Groundwater is water under the earth’s surface held in soil pores and in cracks in the rocks.
Pollution of groundwater is a major problem that is affecting everyone. Little is being done by people in authority to manage water pollution.
Where does groundwater come from?
After precipitation (rain, snow, hail, sleet), the water seeps into the ground. Some water is used up by plants while some seep deep until it reaches a layer of rocks where it cannot seep further. The water then fills the cracks and empty spaces beneath, forming what is referred to as groundwater.
Why is groundwater significant?
- According to the US Geological Survey (USGS), 50% of US residents use groundwater for drinking and house chores.
- The biggest use of groundwater is crop irrigation.
Polluting groundwater has direct effects on humans, animals, crops, and the ecosystem.
So, how is groundwater polluted?
Groundwater is polluted in many ways. The type of pollution can be natural or caused by humans.
Here are some of the leading causes of groundwater pollution
Natural occurring substances like arsenic, fluorides, chlorides, magnesium, iron, sulfates, and radionuclides pollute water. These natural substances dissolve in groundwater, which then affects humans, plants, and animals. Decaying organic matter also pollute groundwater.
Septic tanks hold toilet waste, detergents, chemicals, bacteria, and viruses. Since most are built in the ground, they often leak, causing pollution of groundwater.
Most hazardous wastes need proper disposal by experts. Things like garden chemicals, medicine, batteries, oil, and others should not be emptied in water sources. Often, these pollutants are disposed of in water sources that affect groundwater.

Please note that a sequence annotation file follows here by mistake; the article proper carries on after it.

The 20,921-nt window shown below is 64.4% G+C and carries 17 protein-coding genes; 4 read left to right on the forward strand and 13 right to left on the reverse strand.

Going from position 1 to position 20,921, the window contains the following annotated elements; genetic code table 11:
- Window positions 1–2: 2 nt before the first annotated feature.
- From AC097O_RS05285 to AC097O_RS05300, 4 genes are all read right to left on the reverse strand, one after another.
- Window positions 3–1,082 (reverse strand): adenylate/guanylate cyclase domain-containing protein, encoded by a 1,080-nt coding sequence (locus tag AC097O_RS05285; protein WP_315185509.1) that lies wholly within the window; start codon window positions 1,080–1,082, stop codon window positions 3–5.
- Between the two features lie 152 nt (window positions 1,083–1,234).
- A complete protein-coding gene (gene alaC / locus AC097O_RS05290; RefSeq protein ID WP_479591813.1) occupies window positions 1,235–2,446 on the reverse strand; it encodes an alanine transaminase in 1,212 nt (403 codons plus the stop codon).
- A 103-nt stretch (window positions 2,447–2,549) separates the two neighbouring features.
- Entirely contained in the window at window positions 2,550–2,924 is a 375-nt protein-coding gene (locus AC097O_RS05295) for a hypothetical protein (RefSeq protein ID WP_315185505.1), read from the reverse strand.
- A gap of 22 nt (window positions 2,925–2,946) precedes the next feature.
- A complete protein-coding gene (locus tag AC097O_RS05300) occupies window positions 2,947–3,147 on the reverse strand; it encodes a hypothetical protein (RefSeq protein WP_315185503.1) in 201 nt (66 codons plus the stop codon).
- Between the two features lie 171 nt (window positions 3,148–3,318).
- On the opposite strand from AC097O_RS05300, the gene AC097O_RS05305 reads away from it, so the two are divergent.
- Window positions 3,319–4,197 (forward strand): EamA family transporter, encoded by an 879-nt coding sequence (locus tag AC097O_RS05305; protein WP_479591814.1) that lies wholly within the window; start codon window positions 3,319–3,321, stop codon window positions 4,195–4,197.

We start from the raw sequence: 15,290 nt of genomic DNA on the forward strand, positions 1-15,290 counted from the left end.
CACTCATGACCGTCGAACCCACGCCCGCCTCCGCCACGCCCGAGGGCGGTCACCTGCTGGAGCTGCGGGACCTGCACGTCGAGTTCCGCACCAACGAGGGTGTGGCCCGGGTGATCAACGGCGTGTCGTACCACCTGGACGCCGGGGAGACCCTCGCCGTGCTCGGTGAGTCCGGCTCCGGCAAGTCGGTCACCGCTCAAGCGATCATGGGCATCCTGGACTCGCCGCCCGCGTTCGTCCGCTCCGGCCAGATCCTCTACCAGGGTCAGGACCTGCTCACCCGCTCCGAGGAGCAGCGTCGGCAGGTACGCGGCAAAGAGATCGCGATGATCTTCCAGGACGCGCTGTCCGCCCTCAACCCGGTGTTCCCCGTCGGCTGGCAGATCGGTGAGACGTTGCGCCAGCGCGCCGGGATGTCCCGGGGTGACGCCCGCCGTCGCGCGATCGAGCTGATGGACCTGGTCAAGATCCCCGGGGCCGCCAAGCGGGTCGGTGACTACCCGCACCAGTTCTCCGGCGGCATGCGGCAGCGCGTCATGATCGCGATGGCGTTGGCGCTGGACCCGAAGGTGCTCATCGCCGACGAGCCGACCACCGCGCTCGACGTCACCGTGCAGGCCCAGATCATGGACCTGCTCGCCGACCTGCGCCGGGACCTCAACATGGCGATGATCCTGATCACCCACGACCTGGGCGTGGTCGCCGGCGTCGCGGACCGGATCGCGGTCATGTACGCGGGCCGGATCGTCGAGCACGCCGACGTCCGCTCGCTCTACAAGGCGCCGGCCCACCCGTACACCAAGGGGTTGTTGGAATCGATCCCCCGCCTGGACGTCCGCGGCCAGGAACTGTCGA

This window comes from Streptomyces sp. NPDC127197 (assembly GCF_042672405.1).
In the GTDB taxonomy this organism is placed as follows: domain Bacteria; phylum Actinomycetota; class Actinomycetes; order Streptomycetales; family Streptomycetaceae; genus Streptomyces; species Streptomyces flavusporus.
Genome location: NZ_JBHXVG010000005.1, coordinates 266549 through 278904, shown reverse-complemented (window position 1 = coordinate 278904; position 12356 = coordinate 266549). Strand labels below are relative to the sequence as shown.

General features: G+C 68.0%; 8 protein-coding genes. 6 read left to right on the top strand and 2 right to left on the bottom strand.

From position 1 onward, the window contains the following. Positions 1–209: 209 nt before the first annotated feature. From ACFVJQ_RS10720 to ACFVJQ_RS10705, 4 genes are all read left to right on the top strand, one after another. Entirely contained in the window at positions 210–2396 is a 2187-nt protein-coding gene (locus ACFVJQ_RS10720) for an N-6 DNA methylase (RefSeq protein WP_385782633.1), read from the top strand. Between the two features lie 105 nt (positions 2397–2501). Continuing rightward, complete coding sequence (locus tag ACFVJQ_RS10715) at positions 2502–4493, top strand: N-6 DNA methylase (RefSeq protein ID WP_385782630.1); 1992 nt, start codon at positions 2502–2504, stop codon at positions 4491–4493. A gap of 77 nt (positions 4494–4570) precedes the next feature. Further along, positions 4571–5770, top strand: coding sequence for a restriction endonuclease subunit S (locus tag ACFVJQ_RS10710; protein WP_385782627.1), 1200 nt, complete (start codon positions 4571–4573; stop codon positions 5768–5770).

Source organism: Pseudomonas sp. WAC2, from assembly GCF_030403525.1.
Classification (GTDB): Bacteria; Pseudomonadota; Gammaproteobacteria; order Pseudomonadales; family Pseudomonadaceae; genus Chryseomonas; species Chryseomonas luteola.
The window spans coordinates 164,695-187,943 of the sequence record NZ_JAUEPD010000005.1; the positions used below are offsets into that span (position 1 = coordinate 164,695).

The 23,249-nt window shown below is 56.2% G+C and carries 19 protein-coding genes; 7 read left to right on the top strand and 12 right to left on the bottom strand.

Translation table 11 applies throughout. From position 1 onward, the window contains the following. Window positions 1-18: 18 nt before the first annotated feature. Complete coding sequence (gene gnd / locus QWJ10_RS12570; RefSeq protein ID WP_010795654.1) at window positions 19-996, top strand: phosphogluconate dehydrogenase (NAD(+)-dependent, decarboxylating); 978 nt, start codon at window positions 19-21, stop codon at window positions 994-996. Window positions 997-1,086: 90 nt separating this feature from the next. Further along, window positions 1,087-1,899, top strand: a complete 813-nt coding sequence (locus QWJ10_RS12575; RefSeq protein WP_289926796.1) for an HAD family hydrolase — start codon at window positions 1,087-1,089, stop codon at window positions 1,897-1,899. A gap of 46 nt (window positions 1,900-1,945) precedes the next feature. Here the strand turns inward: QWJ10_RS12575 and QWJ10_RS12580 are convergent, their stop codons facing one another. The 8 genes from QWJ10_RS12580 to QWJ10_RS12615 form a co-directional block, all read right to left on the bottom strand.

Some chemical containers are disposed of in landfill sites. If the chemicals are hazardous, they are washed by rain-water, which affects groundwater.
Herbicides, pesticides, and fertilizers
Farm chemicals often have toxic effects on water sources. A study conducted by EPA between 1985 and 1992 found out that over 3.6% of wells have nitrates concentrations higher than the recommended levels. The study also found that pesticide presence in 14.6% of wells.
Here are the full statistics from the survey. Nitrates occur naturally in the ground, but their levels are increased significantly by fertilizers.
During mining, some harmful chemicals like cyanide are used. Cyanide is used to separate gold from ore, and sulphuric acid is used in iron mining. The leakage of mining chemicals affects groundwater. It is a similar case in the Santa Cruz aquifer, which is filled with leached chemicals.
What are the effects of groundwater pollution?
Clean-up operation costs are huge. Some level of water pollution is irreversible, which may result in abandonment of the only watercourse available for some communities.
Contaminated water impacts estuaries and ecosystems. Contaminates like nitrogen cause irreversible damages in the habitats and affect plant life. Nitrate pollution causes enormous algae bloom, which blocks sunlight and affects oxygen levels in the water. The lack of oxygen suffocates fish and other water animals.
What is being done about groundwater pollution?
The government is enforcing some policies to protect water sources. While some laws look hell-bent on undoing them, they are working quite well.
- The Resource Conservation and Recovery Act seeks to regulate waste disposal.
- The Safe Drinking Water Act (SDWA) regulates the underground injection of waste disposal and also protects wells and acquirers.
- The Comprehensive Environmental Response, Compensation, and Liability Act ensures money is set aside for cleanup purposes on affected sites.
- The Insecticide, Fungicide, and Rodenticide Act and toxic control Act regulate pesticide use and manufactured chemicals.
If you suspect your water source is contaminated, you can use the whole home or reverse osmosis water filter to purify your water.